Our analysis about recent Open Access publishing at CSIC combines with an outline about trends and volume of CSIC research articles made available in Open Access through repositories. This analysis considers both DIGITAL.CSIC and other repositories being used by CSIC researcher community. In addition to subject-based repositories that are quite popular amongst some CSIC researcher communities (such as arXiv in top position and REPEC to a lesser extent), it is important to bear in mind that a substantial amount of CSIC institutes are so-called hybrid entities and co-administered by universities. As a result, a remarkable percentage of CSIC researchers enjoy the possibility to self-archive their works in DIGITAL.CSIC alongside their respective university repository.
According to Unpaywall (see Table 6
), close to 25,000 journal articles by CSIC researchers between 2008 and 2018 and behind a publisher paywall have a full text copy on a repository—DIGITAL.CSIC has a copy of more than 19,000 of those. This figure represents around a fifth of total journal articles by CSIC authors in this time span and slightly falls behind volume of CSIC journal articles published in Open Access in the last decade. In total, the combination of the two routes (Gold/Hybrid publication and repositories) adds up to close to 60,000 CSIC research articles that are already available in Open Access.
A closer look to distribution of CSIC authors’ manuscripts in Open Access repositories in Table 6
sees a concentration in the years 2010–2016. A tentative explanation may have relation with impact of journals self-archiving policies. Thus, in the early years, rather constrained self-archiving policies were commonplace amongst many subscription publishers, whereas a large portion of articles published over the last 2 years are yet under publishers’ embargo restrictions. In this regard, it is important to note that Unpaywall fails to identify embargoed articles in repositories as Green Open Access and this limitation may be behind the decrease of number of CSIC articles in Open Access repositories over the last two years under analysis.
If we turn our attention towards DIGITAL.CSIC performance, some conclusions may be drawn. Although a handful of subject-based repositories enjoy solid reputation amongst identifiable scientific groups at CSIC, DIGITAL.CSIC is by far the preferred repository by CSIC researchers who wish to make their works available Open Access or are obliged to do so by funders’ mandates. One explanation lies in the take-up of so-called Delegated Archiving Service offered by DIGITAL.CSIC Technical Office and network of CSIC libraries that release CSIC researchers from all activities associated with upload of contents onto the repository. In fact, according to Unpaywall, 76% of the above mentioned 25,000 CSIC articles in Open Access through the Green route have a copy on DIGITAL.CSIC.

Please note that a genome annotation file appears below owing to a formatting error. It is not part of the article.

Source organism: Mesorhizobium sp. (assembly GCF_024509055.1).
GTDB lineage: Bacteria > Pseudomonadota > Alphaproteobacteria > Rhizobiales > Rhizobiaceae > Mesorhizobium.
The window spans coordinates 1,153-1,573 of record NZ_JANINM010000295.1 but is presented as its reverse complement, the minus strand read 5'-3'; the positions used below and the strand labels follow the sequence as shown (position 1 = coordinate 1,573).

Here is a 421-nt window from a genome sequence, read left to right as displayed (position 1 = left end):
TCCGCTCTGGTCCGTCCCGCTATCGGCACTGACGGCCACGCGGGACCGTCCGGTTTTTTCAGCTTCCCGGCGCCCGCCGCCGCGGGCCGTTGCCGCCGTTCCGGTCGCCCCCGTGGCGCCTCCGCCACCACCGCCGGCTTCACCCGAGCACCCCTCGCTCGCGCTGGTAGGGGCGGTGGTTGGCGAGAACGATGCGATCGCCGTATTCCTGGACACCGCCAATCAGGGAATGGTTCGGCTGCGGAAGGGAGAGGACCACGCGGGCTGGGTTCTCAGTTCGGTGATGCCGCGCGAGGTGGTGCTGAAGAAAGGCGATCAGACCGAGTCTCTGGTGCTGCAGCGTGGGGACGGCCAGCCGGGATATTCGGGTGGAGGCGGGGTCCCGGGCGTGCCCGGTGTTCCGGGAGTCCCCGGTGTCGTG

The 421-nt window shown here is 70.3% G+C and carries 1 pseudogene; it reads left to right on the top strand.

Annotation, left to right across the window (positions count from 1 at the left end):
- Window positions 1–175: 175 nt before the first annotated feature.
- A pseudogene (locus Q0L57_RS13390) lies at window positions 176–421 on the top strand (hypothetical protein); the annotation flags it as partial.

Nonetheless, the number of CSIC research articles with a free full-text copy attached on DIGITAL.CSIC rises as we consider total amount of this research type, irrespective of publication year, and count all possible versions available for free (that is to say, publisher final copy, preprint and author-accepted manuscript). At time of writing this article, there were a bit more than 100,000 items on the repository that fall under the category of “journal article” regardless of their publication year. More than 60,000 of them carry a full text file whereas another 900 are currently under a publisher embargo.
As Figure 9
shows, more than half of total research articles (namely, a bit more than 54,000) are concentrated in the hands of 20 publishers, with 20,000 Elsevier articles leading this classification and followed, at a considerable distance, by Springer, American Chemical Society and American Physical Society articles. This classification somehow mirrors main trends of CSIC authors publishing habits, namely, a clear overall preference for large publishers of subscription journals and a relatively significant presence of a few Gold Open Access publishers: PLoS, Biomed Central, MDPI and Frontiers Media.
Current analysis sheds light on a notable volume of CSIC journal articles that can be accessed for free nowadays. As time has passed and the very concept of Open Access has gained traction, more and more researchers have taken advantage of different Open Access channels to disseminate their works.
This growing acceptance of Open Access is clearly supported by analyzed data yet a higher percentage of CSIC research could be already freely accessible provided institutional authors maximized all possibilities at their disposal. Thus, according to data retrieved from DOAJ and Unpaywall, around 60,000 CSIC publications from the last 10 years are already openly accessible and an extra 44,000 research articles that are currently available through subscription could be made Open Access through deposition in a repository according to data by Sherpa Romeo API, as Table 7
shows. This tentative conclusion puts a strong emphasis on the opportunities that green route offers at no additional cost to dramatically increase the volume of publications available for free through trustworthy repositories. The other side of the coin, however, may be that such practice be accompanied by relatively lengthy embargo periods imposed by publishers or some uncertainty over use license attached to full text copies made available in repositories.
4.4. Relation between CSIC Open Access Publishing Support Programme Results and Total Number of CSIC Open Access Publications (2008–2018)
As mentioned in Section 3